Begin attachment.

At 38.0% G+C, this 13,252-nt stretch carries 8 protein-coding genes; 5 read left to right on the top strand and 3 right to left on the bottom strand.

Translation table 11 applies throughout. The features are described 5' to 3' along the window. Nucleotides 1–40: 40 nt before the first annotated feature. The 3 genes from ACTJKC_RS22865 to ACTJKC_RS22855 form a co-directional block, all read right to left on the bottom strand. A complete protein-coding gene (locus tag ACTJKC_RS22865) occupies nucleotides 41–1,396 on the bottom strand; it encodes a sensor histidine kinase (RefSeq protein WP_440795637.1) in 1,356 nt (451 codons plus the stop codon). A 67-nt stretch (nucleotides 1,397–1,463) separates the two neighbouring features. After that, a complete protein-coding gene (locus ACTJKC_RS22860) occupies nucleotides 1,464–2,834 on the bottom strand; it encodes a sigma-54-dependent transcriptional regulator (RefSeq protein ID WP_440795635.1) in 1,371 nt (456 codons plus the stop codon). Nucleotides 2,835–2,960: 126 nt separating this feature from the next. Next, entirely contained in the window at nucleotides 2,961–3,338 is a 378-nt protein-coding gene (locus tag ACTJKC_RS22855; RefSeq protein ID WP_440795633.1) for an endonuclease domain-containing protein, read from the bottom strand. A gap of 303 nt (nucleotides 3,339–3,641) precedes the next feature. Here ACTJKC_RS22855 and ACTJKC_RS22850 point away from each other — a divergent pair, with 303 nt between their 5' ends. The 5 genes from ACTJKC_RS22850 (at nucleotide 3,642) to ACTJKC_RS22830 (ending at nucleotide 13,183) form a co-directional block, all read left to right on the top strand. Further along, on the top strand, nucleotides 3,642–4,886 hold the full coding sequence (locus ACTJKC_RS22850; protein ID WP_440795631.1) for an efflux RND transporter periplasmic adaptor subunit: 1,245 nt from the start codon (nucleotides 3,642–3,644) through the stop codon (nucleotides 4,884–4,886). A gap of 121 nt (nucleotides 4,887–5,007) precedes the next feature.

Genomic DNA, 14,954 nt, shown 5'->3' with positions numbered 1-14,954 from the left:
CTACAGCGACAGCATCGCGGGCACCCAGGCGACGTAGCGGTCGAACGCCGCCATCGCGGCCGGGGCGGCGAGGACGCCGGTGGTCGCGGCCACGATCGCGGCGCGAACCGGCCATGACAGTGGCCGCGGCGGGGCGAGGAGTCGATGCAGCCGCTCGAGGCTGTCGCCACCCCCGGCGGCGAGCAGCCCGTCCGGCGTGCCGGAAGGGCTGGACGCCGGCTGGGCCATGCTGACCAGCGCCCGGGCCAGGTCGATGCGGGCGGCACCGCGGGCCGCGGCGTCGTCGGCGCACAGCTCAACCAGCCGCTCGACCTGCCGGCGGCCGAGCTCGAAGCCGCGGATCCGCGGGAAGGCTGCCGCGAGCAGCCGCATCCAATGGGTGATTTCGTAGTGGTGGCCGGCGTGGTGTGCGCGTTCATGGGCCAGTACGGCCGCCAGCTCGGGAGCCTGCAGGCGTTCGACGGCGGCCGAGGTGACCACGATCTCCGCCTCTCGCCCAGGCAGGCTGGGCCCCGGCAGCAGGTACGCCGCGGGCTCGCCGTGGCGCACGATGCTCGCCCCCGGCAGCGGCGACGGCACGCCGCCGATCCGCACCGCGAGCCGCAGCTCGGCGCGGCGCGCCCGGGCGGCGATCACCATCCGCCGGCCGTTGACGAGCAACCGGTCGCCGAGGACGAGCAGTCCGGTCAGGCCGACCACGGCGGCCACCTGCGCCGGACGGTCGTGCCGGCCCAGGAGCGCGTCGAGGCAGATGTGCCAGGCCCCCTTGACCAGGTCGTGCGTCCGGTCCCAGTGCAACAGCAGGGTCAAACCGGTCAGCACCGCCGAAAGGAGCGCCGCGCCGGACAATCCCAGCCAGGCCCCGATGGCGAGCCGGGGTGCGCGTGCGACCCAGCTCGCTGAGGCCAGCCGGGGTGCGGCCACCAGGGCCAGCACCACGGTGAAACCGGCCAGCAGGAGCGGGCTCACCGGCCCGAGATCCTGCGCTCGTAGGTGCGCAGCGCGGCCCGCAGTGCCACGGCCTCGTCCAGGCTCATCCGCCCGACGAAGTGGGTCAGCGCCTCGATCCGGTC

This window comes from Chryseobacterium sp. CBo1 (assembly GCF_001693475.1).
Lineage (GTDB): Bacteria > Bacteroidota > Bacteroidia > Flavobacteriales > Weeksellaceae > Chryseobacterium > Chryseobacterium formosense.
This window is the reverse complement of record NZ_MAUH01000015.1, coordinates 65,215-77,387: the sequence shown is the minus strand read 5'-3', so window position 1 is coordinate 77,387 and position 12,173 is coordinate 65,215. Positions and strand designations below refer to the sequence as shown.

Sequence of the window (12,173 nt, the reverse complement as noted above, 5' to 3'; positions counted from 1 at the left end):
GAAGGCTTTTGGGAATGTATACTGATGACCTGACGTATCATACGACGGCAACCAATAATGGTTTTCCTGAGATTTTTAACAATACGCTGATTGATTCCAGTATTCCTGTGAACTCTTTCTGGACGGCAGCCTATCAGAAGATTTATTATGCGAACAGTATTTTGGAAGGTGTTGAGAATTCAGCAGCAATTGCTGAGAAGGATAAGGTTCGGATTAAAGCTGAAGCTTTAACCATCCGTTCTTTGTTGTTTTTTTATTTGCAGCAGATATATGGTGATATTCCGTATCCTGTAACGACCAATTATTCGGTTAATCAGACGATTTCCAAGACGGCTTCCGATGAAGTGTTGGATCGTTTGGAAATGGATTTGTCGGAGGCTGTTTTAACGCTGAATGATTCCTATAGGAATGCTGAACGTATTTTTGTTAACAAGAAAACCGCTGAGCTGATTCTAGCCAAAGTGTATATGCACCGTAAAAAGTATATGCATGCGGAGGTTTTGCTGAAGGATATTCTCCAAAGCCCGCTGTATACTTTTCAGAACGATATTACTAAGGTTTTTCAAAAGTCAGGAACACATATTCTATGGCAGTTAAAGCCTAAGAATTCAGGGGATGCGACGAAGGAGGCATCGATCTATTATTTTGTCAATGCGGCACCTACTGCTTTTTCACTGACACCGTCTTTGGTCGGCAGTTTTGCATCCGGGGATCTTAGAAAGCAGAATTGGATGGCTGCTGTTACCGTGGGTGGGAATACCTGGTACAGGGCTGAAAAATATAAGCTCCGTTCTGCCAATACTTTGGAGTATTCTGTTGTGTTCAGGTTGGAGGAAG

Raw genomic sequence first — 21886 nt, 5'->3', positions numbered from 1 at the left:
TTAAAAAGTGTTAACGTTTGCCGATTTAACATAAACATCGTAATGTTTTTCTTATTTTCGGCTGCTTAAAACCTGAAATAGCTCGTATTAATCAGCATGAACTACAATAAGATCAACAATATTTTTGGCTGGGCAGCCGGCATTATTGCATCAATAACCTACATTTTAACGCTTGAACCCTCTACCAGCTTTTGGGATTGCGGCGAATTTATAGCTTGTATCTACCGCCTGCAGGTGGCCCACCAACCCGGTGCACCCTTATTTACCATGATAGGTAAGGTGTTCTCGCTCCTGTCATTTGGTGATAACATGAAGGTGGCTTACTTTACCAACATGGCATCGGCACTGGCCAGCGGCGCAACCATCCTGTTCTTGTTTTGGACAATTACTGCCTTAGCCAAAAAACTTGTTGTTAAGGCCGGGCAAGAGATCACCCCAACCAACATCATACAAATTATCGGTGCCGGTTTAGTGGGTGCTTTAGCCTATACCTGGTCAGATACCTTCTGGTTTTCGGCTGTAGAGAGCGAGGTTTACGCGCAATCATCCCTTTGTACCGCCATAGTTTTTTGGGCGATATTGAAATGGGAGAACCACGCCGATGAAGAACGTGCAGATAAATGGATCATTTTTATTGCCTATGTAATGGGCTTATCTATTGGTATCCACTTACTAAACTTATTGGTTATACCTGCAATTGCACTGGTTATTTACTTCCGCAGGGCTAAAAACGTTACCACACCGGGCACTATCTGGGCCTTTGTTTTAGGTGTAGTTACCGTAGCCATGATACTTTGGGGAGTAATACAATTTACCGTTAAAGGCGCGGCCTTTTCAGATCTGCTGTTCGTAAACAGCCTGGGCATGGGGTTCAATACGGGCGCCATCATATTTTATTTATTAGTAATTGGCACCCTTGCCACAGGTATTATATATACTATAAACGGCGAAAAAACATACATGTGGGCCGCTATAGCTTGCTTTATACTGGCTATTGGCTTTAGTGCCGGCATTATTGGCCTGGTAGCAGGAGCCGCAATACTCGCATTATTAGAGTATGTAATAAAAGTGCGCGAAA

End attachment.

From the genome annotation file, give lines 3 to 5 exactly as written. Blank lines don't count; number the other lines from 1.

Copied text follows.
Genomic DNA, 14,954 nt, shown 5'->3' with positions numbered 1-14,954 from the left:
CTACAGCGACAGCATCGCGGGCACCCAGGCGACGTAGCGGTCGAACGCCGCCATCGCGGCCGGGGCGGCGAGGACGCCGGTGGTCGCGGCCACGATCGCGGCGCGAACCGGCCATGACAGTGGCCGCGGCGGGGCGAGGAGTCGATGCAGCCGCTCGAGGCTGTCGCCACCCCCGGCGGCGAGCAGCCCGTCCGGCGTGCCGGAAGGGCTGGACGCCGGCTGGGCCATGCTGACCAGCGCCCGGGCCAGGTCGATGCGGGCGGCACCGCGGGCCGCGGCGTCGTCGGCGCACAGCTCAACCAGCCGCTCGACCTGCCGGCGGCCGAGCTCGAAGCCGCGGATCCGCGGGAAGGCTGCCGCGAGCAGCCGCATCCAATGGGTGATTTCGTAGTGGTGGCCGGCGTGGTGTGCGCGTTCATGGGCCAGTACGGCCGCCAGCTCGGGAGCCTGCAGGCGTTCGACGGCGGCCGAGGTGACCACGATCTCCGCCTCTCGCCCAGGCAGGCTGGGCCCCGGCAGCAGGTACGCCGCGGGCTCGCCGTGGCGCACGATGCTCGCCCCCGGCAGCGGCGACGGCACGCCGCCGATCCGCACCGCGAGCCGCAGCTCGGCGCGGCGCGCCCGGGCGGCGATCACCATCCGCCGGCCGTTGACGAGCAACCGGTCGCCGAGGACGAGCAGTCCGGTCAGGCCGACCACGGCGGCCACCTGCGCCGGACGGTCGTGCCGGCCCAGGAGCGCGTCGAGGCAGATGTGCCAGGCCCCCTTGACCAGGTCGTGCGTCCGGTCCCAGTGCAACAGCAGGGTCAAACCGGTCAGCACCGCCGAAAGGAGCGCCGCGCCGGACAATCCCAGCCAGGCCCCGATGGCGAGCCGGGGTGCGCGTGCGACCCAGCTCGCTGAGGCCAGCCGGGGTGCGGCCACCAGGGCCAGCACCACGGTGAAACCGGCCAGCAGGAGCGGGCTCACCGGCCCGAGATCCTGCGCTCGTAGGTGCGCAGCGCGGCCCGCAGTGCCACGGCCTCGTCCAGGCTCATCCGCCCGACGAAGTGGGTCAGCGCCTCGATCCGGTC

This window comes from Chryseobacterium sp. CBo1 (assembly GCF_001693475.1).